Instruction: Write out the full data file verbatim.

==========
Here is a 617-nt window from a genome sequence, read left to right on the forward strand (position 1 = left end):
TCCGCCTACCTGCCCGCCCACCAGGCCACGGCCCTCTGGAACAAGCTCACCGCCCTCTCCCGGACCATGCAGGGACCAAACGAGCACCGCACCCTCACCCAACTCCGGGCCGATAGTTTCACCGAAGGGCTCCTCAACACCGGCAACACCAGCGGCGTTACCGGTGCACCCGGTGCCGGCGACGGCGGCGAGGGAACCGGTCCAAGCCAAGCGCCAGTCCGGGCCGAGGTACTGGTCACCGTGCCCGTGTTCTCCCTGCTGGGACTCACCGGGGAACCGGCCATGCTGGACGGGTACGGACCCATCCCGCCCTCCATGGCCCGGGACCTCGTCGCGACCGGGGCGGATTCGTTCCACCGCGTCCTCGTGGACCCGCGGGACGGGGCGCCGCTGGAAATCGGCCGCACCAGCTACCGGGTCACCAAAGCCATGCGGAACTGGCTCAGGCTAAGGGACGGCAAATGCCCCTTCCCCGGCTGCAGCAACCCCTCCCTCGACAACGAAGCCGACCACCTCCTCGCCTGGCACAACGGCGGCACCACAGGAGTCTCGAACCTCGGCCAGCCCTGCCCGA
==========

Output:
Here is a 617-nt window from a genome sequence, read left to right on the forward strand (position 1 = left end):
TCCGCCTACCTGCCCGCCCACCAGGCCACGGCCCTCTGGAACAAGCTCACCGCCCTCTCCCGGACCATGCAGGGACCAAACGAGCACCGCACCCTCACCCAACTCCGGGCCGATAGTTTCACCGAAGGGCTCCTCAACACCGGCAACACCAGCGGCGTTACCGGTGCACCCGGTGCCGGCGACGGCGGCGAGGGAACCGGTCCAAGCCAAGCGCCAGTCCGGGCCGAGGTACTGGTCACCGTGCCCGTGTTCTCCCTGCTGGGACTCACCGGGGAACCGGCCATGCTGGACGGGTACGGACCCATCCCGCCCTCCATGGCCCGGGACCTCGTCGCGACCGGGGCGGATTCGTTCCACCGCGTCCTCGTGGACCCGCGGGACGGGGCGCCGCTGGAAATCGGCCGCACCAGCTACCGGGTCACCAAAGCCATGCGGAACTGGCTCAGGCTAAGGGACGGCAAATGCCCCTTCCCCGGCTGCAGCAACCCCTCCCTCGACAACGAAGCCGACCACCTCCTCGCCTGGCACAACGGCGGCACCACAGGAGTCTCGAACCTCGGCCAGCCCTGCCCGA